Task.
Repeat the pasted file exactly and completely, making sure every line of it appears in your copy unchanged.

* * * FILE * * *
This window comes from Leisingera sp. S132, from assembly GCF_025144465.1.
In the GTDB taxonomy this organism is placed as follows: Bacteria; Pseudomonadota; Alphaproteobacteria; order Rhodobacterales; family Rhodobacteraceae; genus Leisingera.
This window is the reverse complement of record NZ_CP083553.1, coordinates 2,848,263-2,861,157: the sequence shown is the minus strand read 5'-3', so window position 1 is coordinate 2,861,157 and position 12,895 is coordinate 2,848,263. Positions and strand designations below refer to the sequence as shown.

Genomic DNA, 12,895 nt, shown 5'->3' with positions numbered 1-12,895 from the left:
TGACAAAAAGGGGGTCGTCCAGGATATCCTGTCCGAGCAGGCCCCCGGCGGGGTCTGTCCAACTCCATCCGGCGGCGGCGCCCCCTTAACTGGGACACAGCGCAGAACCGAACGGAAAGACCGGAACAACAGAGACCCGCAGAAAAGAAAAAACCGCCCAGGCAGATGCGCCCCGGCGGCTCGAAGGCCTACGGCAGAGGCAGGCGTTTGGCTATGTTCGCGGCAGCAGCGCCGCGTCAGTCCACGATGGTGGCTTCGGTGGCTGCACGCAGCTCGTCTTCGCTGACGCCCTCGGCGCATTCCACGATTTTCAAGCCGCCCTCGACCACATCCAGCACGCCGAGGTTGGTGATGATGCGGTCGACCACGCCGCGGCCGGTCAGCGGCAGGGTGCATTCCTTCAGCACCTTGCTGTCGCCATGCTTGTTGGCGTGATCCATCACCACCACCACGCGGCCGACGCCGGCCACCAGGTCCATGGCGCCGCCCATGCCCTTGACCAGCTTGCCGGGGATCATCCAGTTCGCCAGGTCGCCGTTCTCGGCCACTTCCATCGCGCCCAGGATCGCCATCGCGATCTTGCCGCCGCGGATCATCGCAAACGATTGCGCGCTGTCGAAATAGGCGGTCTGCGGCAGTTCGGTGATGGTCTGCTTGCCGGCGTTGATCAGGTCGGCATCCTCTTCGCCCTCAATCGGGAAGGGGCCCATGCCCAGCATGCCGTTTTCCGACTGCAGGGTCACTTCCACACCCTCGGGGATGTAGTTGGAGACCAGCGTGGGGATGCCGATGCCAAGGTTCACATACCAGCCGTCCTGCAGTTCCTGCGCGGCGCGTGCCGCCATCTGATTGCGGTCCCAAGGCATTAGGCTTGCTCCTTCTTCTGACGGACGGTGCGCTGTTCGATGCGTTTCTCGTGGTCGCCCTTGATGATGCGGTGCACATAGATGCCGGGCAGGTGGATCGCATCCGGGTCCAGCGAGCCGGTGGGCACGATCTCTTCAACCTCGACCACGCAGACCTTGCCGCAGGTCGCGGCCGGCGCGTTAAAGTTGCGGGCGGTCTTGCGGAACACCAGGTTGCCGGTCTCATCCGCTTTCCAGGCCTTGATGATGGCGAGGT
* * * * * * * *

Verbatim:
This window comes from Leisingera sp. S132, from assembly GCF_025144465.1.
In the GTDB taxonomy this organism is placed as follows: Bacteria; Pseudomonadota; Alphaproteobacteria; order Rhodobacterales; family Rhodobacteraceae; genus Leisingera.
This window is the reverse complement of record NZ_CP083553.1, coordinates 2,848,263-2,861,157: the sequence shown is the minus strand read 5'-3', so window position 1 is coordinate 2,861,157 and position 12,895 is coordinate 2,848,263. Positions and strand designations below refer to the sequence as shown.

Genomic DNA, 12,895 nt, shown 5'->3' with positions numbered 1-12,895 from the left:
TGACAAAAAGGGGGTCGTCCAGGATATCCTGTCCGAGCAGGCCCCCGGCGGGGTCTGTCCAACTCCATCCGGCGGCGGCGCCCCCTTAACTGGGACACAGCGCAGAACCGAACGGAAAGACCGGAACAACAGAGACCCGCAGAAAAGAAAAAACCGCCCAGGCAGATGCGCCCCGGCGGCTCGAAGGCCTACGGCAGAGGCAGGCGTTTGGCTATGTTCGCGGCAGCAGCGCCGCGTCAGTCCACGATGGTGGCTTCGGTGGCTGCACGCAGCTCGTCTTCGCTGACGCCCTCGGCGCATTCCACGATTTTCAAGCCGCCCTCGACCACATCCAGCACGCCGAGGTTGGTGATGATGCGGTCGACCACGCCGCGGCCGGTCAGCGGCAGGGTGCATTCCTTCAGCACCTTGCTGTCGCCATGCTTGTTGGCGTGATCCATCACCACCACCACGCGGCCGACGCCGGCCACCAGGTCCATGGCGCCGCCCATGCCCTTGACCAGCTTGCCGGGGATCATCCAGTTCGCCAGGTCGCCGTTCTCGGCCACTTCCATCGCGCCCAGGATCGCCATCGCGATCTTGCCGCCGCGGATCATCGCAAACGATTGCGCGCTGTCGAAATAGGCGGTCTGCGGCAGTTCGGTGATGGTCTGCTTGCCGGCGTTGATCAGGTCGGCATCCTCTTCGCCCTCAATCGGGAAGGGGCCCATGCCCAGCATGCCGTTTTCCGACTGCAGGGTCACTTCCACACCCTCGGGGATGTAGTTGGAGACCAGCGTGGGGATGCCGATGCCAAGGTTCACATACCAGCCGTCCTGCAGTTCCTGCGCGGCGCGTGCCGCCATCTGATTGCGGTCCCAAGGCATTAGGCTTGCTCCTTCTTCTGACGGACGGTGCGCTGTTCGATGCGTTTCTCGTGGTCGCCCTTGATGATGCGGTGCACATAGATGCCGGGCAGGTGGATCGCATCCGGGTCCAGCGAGCCGGTGGGCACGATCTCTTCAACCTCGACCACGCAGACCTTGCCGCAGGTCGCGGCCGGCGCGTTAAAGTTGCGGGCGGTCTTGCGGAACACCAGGTTGCCGGTCTCATCCGCTTTCCAGGCCTTGATGATGGCGAGGT